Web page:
Interior Minister Rogelio Frigerio met with 13 Peronist provincial governors yesterday at the Casa Rosada to discuss the issue of federal co-participation — which are funds divided between each province drawn from the total tax revenue collected by the State — because, to put it simply, many are more than a little upset about not having received their due when others have, and because they think the system overall should be reformed.
You see, yesterday morning, the government authorized for almost AR$ 4 billion to be handed back to seven provinces (Córdoba, Chubut, Entre Ríos, Jujuy, Mendoza, Neuquén and Santa Fe) via decree. This was in line with a Court order back in November ruling that the government must divest funds to the provinces after 15 percent of their federal co-participation funds had been cut for years.
To add salt to the wound, the government almost doubled the City of Buenos Aires’ co-participation funds a couple of weeks ago in what basically amounted to proof that the capital is that sibling who always gets the best toys at Christmas. At least this demonstration of “favoritism” was solved yesterday when Frigerio, like any fair parent, announced that the government
would take BA City’s toys away will sign yet another decree to limit the funds the capital receives. Frigerio said that the co-participation funds granted would be destined to transferring part of the federal police under the command of the City Government.
Back to yesterday’s meeting. Frigerio has said that the government will “get up to speed” with the provinces over the next five weeks with the upcoming talks. The government is under pressure to negotiate federal co-participation not only because the Supreme Court ruled that it should, but also because the provinces’ threat to take them to court is very real: Santa Fe, San Luis and Córdoba won their legal case last year on getting their funds back.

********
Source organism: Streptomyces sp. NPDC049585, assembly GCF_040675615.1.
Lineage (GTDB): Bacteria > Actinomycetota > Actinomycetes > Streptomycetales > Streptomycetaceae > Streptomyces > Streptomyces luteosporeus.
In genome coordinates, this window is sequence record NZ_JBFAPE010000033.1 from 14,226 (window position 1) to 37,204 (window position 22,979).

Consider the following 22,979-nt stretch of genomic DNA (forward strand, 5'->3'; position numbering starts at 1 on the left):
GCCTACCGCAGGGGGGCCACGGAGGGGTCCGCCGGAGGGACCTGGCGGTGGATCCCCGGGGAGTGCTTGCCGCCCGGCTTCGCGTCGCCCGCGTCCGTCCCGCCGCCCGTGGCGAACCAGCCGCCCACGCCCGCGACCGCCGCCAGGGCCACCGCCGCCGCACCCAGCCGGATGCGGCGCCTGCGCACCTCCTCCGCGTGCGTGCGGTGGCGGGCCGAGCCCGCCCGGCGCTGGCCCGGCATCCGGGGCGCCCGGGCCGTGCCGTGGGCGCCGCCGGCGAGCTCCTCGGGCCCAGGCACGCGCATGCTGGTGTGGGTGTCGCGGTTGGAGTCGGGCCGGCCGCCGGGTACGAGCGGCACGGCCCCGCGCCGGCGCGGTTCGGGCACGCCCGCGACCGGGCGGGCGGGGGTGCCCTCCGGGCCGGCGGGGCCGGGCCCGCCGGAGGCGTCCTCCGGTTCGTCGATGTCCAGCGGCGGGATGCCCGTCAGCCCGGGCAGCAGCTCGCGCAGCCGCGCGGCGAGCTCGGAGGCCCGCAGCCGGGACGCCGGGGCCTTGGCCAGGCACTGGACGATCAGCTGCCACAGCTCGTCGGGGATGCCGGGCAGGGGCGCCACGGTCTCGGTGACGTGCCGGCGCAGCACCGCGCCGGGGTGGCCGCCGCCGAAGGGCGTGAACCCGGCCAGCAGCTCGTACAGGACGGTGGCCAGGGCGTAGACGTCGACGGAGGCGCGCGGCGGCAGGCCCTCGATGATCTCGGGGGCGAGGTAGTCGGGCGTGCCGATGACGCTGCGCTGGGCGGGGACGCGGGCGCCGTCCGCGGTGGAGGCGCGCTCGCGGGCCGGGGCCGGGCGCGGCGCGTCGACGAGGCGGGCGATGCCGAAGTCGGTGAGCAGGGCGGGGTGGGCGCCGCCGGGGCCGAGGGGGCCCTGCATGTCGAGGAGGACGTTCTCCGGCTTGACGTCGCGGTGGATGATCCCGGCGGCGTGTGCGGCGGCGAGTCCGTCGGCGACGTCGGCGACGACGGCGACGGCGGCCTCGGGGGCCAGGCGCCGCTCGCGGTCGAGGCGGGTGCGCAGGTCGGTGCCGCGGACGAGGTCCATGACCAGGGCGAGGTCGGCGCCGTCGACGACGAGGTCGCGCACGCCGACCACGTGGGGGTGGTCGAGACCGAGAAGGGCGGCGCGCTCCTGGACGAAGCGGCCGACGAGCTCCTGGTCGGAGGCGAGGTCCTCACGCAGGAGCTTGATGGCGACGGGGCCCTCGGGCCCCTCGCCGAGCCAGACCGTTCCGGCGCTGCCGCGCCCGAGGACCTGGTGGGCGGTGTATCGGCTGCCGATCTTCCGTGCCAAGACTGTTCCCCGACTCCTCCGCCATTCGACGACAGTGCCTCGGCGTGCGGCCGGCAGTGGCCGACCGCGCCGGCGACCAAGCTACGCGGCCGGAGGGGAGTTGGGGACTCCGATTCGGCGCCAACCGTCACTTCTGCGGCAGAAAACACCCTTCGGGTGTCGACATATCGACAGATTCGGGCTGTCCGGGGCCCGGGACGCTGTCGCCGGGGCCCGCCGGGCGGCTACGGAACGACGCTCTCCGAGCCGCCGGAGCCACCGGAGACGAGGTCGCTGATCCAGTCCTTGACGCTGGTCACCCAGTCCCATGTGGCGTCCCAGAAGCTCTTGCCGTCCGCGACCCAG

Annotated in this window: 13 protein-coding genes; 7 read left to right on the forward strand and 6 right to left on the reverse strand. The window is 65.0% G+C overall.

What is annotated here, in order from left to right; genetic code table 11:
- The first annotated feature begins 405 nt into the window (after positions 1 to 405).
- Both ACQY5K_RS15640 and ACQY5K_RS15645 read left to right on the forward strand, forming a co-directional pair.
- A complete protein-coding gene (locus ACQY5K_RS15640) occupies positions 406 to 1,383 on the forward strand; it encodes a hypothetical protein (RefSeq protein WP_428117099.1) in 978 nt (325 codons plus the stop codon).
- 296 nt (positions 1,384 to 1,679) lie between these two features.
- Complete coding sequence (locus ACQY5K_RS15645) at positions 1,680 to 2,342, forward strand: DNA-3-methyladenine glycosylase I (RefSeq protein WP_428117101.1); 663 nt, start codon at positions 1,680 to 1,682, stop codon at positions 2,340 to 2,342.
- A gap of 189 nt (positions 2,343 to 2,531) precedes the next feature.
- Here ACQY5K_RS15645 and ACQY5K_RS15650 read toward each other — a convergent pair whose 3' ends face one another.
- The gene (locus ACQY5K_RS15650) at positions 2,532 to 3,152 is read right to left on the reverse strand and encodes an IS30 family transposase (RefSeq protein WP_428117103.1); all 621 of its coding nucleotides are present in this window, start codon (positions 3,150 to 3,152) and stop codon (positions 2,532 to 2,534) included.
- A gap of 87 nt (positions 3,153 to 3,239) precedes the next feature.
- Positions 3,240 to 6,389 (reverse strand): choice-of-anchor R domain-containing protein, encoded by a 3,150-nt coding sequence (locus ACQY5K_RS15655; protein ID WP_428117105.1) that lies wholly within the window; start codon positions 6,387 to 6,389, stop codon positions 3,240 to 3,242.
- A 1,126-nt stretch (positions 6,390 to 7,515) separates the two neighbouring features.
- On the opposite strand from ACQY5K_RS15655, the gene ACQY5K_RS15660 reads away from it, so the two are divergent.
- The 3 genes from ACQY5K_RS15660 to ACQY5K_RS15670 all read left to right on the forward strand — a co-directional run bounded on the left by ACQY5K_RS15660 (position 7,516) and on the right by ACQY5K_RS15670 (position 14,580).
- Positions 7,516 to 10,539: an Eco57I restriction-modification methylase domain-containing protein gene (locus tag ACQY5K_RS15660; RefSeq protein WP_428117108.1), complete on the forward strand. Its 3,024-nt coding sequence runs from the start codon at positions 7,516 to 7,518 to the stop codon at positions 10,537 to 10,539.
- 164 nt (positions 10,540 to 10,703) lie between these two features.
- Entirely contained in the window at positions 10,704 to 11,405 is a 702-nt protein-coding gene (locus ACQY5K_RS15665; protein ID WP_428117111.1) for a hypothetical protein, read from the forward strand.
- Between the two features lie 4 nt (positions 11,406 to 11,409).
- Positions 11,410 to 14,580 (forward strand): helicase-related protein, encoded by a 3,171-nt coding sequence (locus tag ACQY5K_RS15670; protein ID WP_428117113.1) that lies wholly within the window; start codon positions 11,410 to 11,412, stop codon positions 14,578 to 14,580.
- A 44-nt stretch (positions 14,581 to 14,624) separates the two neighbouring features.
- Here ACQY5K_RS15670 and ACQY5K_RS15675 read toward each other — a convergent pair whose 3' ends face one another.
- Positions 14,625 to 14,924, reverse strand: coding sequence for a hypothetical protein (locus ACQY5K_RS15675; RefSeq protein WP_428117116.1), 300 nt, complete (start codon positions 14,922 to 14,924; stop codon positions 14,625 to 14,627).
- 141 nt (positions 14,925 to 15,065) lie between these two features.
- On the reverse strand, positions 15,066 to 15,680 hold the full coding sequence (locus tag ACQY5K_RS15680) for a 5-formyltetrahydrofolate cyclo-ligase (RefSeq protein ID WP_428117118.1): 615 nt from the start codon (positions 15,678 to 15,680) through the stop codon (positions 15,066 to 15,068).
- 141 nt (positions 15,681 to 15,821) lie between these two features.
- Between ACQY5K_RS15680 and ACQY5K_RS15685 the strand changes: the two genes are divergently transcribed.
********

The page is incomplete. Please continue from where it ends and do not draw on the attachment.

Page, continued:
Just decide what to do with the co-participation funds already.
In addition, Frigerio stated that progress had been made and promised overall changes to the system:
“We will begin a reconstruction process to build a federal country [given that] in the past 12 years Argentina has become more unitario than ever.”
Unitario refers to a political faction and ideology established during the Argentine Civil Wars which basically sought to establish a centralized government based in Buenos Aires Province. Basically, the opposite of what federal co-participation is supposed to do.
Anyway, let’s hope it works out. The governor of Salta, Juan Manuel Urtubey, who was also present at the press conference, said that this was a “good form of political relations” between the government and the opposition. Since the government has been trying to develop its relationship with Peronism and not gotten very far, this could be considered a win.
For the full low-down on what’s been going on with federal co-participation lately, check out this article by The Bubble.